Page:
In Memoriam: Bob Fraser

Bob Fraser stands below the Toronto lane named after him. PHOTO: Submitted

Beloved Beacher and WWII veteran Bob Fraser, who lived for over nine decades at his home on Silver Birch Avenue, passed away April 17 at the age of 92.

Known for his paintings of every day life in the Beach, Fraser was recognized in 2015 when a laneway near his home was named after him.

A celebration of life will be held April 29 from 1 p.m. to 3 p.m. at Giffin-Mack Funeral Home located on 2570 Danforth Avenue.

In his memory, Fraser’s long-time friend Rory O’Shea wrote the following on his Facebook page:

Sadly the time has come to bid farewell to friend and neighbour, Bob Fraser.

Bobby was a gentle soul and talented artist.

The Toronto native enlisted with the legendary 48th Highlanders at the age of 18 and after returning from serving in WWII graduated from the Ontario College of Art.

Bob Fraser

Overseas he saw combat – advancing against the “Hitler Line” through Italy in 1944. He was also part of the Canadian forces to liberate Holland in 1945.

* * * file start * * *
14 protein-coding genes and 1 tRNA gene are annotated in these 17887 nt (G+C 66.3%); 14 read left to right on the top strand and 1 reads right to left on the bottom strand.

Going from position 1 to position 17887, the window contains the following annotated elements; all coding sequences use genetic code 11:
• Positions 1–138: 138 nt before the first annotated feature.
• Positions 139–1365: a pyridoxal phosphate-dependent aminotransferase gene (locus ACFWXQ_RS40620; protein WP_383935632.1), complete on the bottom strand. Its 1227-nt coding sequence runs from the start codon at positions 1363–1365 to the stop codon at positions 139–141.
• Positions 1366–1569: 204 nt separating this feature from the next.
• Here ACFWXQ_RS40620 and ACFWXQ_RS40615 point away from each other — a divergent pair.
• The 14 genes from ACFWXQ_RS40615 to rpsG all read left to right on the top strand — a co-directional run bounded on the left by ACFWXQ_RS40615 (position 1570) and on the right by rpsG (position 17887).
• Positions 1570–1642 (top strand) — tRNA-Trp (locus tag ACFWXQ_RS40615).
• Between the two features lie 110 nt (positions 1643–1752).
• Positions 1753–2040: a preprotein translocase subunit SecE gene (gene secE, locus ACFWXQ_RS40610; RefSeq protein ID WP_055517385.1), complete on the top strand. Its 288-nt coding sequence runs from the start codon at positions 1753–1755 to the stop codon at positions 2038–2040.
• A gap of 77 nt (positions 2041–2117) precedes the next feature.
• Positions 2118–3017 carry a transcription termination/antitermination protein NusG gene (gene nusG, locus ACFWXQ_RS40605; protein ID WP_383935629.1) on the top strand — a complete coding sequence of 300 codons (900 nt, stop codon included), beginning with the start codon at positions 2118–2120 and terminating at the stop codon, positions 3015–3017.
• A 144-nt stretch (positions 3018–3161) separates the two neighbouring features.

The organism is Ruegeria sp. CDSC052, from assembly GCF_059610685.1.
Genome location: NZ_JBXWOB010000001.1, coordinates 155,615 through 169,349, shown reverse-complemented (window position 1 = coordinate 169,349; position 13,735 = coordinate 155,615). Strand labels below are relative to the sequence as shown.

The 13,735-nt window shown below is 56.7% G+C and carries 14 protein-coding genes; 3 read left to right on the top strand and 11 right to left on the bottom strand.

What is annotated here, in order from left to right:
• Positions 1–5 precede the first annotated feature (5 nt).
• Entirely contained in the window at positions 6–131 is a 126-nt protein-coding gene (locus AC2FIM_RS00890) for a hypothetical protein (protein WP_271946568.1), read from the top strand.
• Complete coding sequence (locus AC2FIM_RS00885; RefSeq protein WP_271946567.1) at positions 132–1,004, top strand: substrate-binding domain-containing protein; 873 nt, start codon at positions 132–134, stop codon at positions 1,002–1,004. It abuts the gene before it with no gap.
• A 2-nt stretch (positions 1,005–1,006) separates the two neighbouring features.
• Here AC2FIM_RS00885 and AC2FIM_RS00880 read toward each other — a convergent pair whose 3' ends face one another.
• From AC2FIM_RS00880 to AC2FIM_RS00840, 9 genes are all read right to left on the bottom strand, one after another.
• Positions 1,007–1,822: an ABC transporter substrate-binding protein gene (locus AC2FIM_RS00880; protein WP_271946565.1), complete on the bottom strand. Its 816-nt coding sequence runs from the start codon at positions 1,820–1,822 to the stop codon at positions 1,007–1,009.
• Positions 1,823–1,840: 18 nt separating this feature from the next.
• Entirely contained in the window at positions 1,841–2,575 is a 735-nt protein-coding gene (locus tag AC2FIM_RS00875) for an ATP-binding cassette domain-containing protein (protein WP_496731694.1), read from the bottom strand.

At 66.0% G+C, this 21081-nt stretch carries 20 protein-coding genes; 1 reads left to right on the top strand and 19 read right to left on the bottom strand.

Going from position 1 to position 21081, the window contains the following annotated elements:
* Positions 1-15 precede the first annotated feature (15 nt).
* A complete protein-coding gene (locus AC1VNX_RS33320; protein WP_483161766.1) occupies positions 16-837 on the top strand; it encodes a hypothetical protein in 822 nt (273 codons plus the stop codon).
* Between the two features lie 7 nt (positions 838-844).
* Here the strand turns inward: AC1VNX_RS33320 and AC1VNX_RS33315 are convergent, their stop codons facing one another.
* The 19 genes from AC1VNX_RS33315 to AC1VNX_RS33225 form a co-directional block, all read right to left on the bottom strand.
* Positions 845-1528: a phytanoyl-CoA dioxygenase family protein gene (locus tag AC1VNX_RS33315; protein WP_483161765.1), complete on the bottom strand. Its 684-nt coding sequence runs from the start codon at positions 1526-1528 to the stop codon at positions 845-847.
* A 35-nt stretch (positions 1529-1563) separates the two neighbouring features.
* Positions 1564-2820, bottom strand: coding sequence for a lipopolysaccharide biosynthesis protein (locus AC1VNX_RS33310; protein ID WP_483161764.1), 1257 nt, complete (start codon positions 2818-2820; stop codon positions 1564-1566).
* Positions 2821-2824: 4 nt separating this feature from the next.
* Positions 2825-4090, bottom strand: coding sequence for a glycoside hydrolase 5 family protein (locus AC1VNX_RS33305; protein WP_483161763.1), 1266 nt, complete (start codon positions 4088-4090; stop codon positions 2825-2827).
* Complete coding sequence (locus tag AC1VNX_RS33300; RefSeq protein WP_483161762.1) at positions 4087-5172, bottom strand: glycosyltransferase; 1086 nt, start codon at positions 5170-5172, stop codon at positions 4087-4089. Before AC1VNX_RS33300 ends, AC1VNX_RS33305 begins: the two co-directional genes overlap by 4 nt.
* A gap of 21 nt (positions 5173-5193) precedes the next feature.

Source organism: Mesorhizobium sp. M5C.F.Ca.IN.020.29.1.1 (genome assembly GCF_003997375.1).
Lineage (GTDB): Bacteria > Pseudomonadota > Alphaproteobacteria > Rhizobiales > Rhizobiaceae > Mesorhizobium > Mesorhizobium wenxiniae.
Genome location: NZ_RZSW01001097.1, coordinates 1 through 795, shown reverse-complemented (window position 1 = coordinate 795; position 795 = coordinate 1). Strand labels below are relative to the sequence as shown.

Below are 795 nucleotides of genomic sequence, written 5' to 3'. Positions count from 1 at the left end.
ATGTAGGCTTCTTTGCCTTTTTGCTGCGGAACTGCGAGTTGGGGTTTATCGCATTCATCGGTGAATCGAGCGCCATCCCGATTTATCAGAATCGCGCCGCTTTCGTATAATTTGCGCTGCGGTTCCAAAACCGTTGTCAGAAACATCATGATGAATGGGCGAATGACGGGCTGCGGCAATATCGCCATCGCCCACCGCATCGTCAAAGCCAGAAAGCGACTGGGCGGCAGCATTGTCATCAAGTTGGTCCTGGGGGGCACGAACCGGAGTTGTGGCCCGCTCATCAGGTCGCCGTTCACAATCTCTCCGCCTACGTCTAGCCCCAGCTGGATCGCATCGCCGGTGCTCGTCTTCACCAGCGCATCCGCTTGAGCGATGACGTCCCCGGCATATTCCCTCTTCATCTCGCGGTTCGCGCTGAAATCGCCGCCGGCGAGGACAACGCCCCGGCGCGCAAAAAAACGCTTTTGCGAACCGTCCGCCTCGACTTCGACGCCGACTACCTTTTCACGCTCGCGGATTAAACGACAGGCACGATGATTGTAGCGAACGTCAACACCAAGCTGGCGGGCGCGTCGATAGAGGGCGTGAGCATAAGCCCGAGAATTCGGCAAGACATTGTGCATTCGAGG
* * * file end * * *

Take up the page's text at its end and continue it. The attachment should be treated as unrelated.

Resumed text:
He lived for over 90 years in the same house in Toronto’s Beach community and two years ago had a local lane named after him.

He was living, breathing history for our kids to learn and appreciate the sacrifices that were made by so many so we could have the lives we do.

As such, Bobby was delighted to be a guest of honour at school assemblies for Remembrance Day ceremonies.

When walking into a restaurant for lunch wearing his full 48th Highlanders regalia he would receive a warm round of applause – and humbly acknowledge the show of respect and appreciation.

He was proud of his service. We were proud to know him – and thanked him every year for his contributions for this country.

Bob Fraser, the artist

Four months ago he collapsed on his front porch. Paramedics tried for 20 minutes to get a pulse. And, much to everyone’s amazement, they did. The Nazis couldn’t take him out so a little thing like heart-stoppage wasn’t going to finish off this old soldier that easily.

Bob made a rapid and seemingly miraculous recovery – moving from East General to Bridgepoint for rehabilitation and eventually to Sunnybrook Hospital’s Veteran’s Wing.

But alas – just 2 months shy of his 93rd birthday – Bob’s time here ended yesterday. When I visited him 2 weeks ago he was still sketching. Soldiers. The war became a lasting part of him. But it’s truly peace time now.

Thanks again for your service, Bobby. And your friendship.

I can guarantee your next fish & chips will be heavenly.

RIP, Robert Fraser. Dileas Gu Brath (Faithful Forever)


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